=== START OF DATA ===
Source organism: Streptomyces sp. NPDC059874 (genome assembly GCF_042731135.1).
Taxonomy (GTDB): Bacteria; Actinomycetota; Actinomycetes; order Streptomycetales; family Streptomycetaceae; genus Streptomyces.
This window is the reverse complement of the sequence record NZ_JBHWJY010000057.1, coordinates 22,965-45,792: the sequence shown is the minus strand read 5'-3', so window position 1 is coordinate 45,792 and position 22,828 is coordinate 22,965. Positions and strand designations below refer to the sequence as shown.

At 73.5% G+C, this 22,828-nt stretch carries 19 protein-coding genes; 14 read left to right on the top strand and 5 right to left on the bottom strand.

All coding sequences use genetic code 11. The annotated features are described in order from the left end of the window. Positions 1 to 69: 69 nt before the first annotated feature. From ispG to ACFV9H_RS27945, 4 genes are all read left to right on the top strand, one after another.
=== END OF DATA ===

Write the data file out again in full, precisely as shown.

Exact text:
Source organism: Streptomyces sp. NPDC059874 (genome assembly GCF_042731135.1).
Taxonomy (GTDB): Bacteria; Actinomycetota; Actinomycetes; order Streptomycetales; family Streptomycetaceae; genus Streptomyces.
This window is the reverse complement of the sequence record NZ_JBHWJY010000057.1, coordinates 22,965-45,792: the sequence shown is the minus strand read 5'-3', so window position 1 is coordinate 45,792 and position 22,828 is coordinate 22,965. Positions and strand designations below refer to the sequence as shown.

At 73.5% G+C, this 22,828-nt stretch carries 19 protein-coding genes; 14 read left to right on the top strand and 5 right to left on the bottom strand.

All coding sequences use genetic code 11. The annotated features are described in order from the left end of the window. Positions 1 to 69: 69 nt before the first annotated feature. From ispG to ACFV9H_RS27945, 4 genes are all read left to right on the top strand, one after another.